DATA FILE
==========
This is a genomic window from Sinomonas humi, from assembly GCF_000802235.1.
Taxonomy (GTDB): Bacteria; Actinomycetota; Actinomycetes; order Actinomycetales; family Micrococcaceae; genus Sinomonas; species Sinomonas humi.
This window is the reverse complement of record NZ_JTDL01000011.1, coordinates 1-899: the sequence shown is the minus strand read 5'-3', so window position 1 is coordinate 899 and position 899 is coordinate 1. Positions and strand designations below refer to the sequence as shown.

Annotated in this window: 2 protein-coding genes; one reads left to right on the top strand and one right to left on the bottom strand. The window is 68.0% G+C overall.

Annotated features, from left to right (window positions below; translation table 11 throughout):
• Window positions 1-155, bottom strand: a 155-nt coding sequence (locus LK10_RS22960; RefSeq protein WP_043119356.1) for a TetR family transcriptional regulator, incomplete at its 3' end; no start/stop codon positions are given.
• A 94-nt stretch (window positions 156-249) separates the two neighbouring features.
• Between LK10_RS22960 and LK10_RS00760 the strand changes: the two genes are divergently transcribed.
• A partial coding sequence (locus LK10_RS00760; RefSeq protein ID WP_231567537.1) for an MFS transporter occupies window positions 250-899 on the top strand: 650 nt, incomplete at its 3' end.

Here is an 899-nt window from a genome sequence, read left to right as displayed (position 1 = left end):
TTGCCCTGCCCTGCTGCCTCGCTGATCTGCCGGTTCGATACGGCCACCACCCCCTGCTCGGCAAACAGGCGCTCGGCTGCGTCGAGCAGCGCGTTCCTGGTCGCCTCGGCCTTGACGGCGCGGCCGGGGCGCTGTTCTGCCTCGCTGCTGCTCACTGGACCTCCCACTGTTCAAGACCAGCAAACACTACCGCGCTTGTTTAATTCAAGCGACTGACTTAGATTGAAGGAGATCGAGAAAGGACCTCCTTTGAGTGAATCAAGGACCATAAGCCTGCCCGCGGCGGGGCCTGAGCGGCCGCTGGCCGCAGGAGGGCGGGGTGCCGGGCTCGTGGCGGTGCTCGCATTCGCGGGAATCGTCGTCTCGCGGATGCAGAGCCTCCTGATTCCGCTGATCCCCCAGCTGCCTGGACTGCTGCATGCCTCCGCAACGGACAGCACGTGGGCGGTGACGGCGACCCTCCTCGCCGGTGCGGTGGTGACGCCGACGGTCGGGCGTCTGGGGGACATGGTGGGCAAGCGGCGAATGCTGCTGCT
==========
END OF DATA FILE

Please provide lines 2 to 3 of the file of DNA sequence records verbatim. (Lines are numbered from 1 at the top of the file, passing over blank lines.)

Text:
Taxonomy (GTDB): Bacteria; Actinomycetota; Actinomycetes; order Actinomycetales; family Micrococcaceae; genus Sinomonas; species Sinomonas humi.
This window is the reverse complement of record NZ_JTDL01000011.1, coordinates 1-899: the sequence shown is the minus strand read 5'-3', so window position 1 is coordinate 899 and position 899 is coordinate 1. Positions and strand designations below refer to the sequence as shown.